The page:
Q&A with Christian Hoffmann, Head of Marketing and Corporate Communications at SAL Heavy Lift
What does SAL stand for? Who are the owners of SAL today? Where are the headquarters and branch offices of SAL?
SAL stands for Schiffahrtskontor Altes Land and relates back to the place of founding. The company was founded in 1980 by the brothers Hans & Claus Heinrich in the small village of Steinkirchen, which is located on the brink of the Elbe in the Altes Land region approximately 45 km south west of Hamburg. They inherited 4 cargo vessels from their father Paul Heinrich which they started trading on a tramp service. Soon they saw an opportunity providing heavy lift tramp services, and acquired some of the first modern heavy lift geared vessels in the world. That was in the mid 80’s. It later grew into what SAL is today.
SAL was a family owned company until 2011 where Japanese shipping conglomerate Kawasaki Kisen Kaisha (“K” Line) acquired 100% of the shares (after 4 years of running as part owner). SAL no longer resides in Steinkirchen, but has its headquarters in HafenCity in Hamburg, where we relocated to in 2013.
Today SAL has 9 sales offices outside Germany located in Houston, London, Denmark, Helsinki, Delft, Perth, Shanghai, Tokyo and Singapore. In addition to that we have an Engineering office in Manila.
Describe the service that you offer customers. Is it a liner service on some routes or is it a breakbulk tramp service available to go anywhere?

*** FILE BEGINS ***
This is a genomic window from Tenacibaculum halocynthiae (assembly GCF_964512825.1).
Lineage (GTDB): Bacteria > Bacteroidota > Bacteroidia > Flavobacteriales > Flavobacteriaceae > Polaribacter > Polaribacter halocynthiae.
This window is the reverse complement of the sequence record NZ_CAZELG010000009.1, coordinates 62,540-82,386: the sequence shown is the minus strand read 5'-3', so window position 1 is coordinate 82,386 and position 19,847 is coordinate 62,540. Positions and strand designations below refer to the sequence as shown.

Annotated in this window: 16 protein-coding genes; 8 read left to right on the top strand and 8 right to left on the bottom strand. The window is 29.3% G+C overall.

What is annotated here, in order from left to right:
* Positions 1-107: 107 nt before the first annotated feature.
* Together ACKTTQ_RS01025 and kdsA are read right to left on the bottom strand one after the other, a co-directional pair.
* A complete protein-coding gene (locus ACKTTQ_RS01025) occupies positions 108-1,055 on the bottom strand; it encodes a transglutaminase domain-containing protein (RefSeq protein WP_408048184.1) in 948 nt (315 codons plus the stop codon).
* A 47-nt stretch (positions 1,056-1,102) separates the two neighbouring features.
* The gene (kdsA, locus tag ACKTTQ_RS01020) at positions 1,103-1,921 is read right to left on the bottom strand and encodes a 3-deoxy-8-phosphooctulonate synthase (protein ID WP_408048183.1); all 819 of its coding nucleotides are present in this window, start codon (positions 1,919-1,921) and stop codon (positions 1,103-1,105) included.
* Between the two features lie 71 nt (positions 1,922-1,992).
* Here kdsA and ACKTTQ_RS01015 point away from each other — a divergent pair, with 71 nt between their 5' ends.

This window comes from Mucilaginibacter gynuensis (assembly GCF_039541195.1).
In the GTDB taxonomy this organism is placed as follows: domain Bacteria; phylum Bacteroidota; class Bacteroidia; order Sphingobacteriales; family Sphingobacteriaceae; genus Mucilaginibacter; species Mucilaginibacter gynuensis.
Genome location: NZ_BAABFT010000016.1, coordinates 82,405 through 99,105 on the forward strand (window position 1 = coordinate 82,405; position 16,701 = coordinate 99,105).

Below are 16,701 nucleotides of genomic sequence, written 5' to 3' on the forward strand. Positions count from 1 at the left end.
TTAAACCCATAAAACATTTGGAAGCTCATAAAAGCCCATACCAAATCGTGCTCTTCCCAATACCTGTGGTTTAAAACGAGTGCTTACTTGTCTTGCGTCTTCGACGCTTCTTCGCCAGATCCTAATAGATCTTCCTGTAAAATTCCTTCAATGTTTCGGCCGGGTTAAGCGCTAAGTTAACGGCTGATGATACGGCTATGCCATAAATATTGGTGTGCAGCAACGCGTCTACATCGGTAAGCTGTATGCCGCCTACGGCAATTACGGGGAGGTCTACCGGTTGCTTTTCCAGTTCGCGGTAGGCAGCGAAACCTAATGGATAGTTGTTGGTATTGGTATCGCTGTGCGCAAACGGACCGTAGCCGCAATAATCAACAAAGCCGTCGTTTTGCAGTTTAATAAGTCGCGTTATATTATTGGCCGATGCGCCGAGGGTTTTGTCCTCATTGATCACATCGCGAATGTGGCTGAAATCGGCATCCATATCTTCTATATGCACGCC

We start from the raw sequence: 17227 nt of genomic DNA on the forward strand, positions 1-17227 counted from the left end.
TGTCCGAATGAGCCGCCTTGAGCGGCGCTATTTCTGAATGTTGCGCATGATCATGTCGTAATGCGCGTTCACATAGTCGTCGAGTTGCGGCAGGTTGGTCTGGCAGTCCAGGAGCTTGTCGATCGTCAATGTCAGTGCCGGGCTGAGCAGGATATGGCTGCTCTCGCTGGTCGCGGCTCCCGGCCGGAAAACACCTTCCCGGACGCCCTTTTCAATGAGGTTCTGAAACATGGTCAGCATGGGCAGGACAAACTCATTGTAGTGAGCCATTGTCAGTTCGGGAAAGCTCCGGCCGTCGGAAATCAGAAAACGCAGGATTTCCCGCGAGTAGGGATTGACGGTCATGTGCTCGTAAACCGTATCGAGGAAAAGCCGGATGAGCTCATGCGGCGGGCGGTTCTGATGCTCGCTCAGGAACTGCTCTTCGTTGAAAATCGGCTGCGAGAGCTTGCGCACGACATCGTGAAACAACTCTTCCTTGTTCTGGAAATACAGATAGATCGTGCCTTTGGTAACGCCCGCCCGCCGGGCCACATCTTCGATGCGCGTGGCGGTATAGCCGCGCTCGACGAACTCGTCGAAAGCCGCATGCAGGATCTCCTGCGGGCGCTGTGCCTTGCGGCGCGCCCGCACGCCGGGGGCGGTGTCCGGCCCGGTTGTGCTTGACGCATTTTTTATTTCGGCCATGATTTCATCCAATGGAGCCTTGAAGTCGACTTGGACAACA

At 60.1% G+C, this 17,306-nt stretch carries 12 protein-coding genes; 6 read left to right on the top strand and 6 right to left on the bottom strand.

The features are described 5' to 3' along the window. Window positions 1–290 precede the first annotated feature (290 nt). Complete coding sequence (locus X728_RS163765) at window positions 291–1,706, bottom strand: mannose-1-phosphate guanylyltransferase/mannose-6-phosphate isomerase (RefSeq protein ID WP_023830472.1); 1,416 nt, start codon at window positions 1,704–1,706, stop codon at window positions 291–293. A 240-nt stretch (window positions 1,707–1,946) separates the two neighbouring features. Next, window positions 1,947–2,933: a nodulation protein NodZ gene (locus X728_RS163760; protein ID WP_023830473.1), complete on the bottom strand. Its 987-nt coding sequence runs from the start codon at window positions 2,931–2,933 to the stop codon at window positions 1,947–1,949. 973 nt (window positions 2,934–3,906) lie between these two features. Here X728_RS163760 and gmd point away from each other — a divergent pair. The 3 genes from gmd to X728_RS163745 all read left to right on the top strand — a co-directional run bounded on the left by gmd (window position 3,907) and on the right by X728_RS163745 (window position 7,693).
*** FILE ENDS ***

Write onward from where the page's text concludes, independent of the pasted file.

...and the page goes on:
We operate as a break bulk tramp service provider. We run what we refer to as a semi-liner service, where a number of our vessels are steaming between North Europe (Rotterdam/Antwerp) to Far East (Japan, South Korea) making 3-4 voyages per month. The principles of the tramp service is however rested in our service where we build up voyages based on where cargo/projects are, i.e. we parcel up along route, making it a customized service. In addition to our semi-liner service we also operate as project carrier, allocating vessels to dedicated projects worldwide. Lastly we have focus on offshore installation services, where we via our DP2 capable vessel MV Lone can engage in offshore construction or decommissioning work, or work that requires station keeping.
If a potential customer needs a rate from SAL where should the inquiry be sent?
Our clients around the world can contact our local sales office or agent, or contact our headquarters as they prefer. All rate inquiries go to our chartering and project team. For the client it will be irrelevant whether they turn to an SAL office or an agent. If they prefer to work direct, we do so, if they prefer to work with local counterpart then that is how we work. As a client you should not be able to feel the difference in quality and service SAL provide, irrespective of who you contact within or sales organization.
Could you give us a couple of examples of projects you have carried over a longer period of time?
Yes certainly – we handle a wide range of larger projects, where our vessels and teams are engaged over a longer period of time. Very recently we had our MV Trina engaged in the Veja Mate Offshore Wind farm project, where she transported 67 Transition Pieces (foundation structures) and anode cages from Aalborg, DK, to Eemshaven NL. The project was carried out over 12 consecutive voyages. Also columns and structures for refinery projects as well as oil & gas are still taken up a good portion of our vessels. Finally our marine cargo has been significant in 2016, shipping many tugs and other vessels for especially Damen around the world.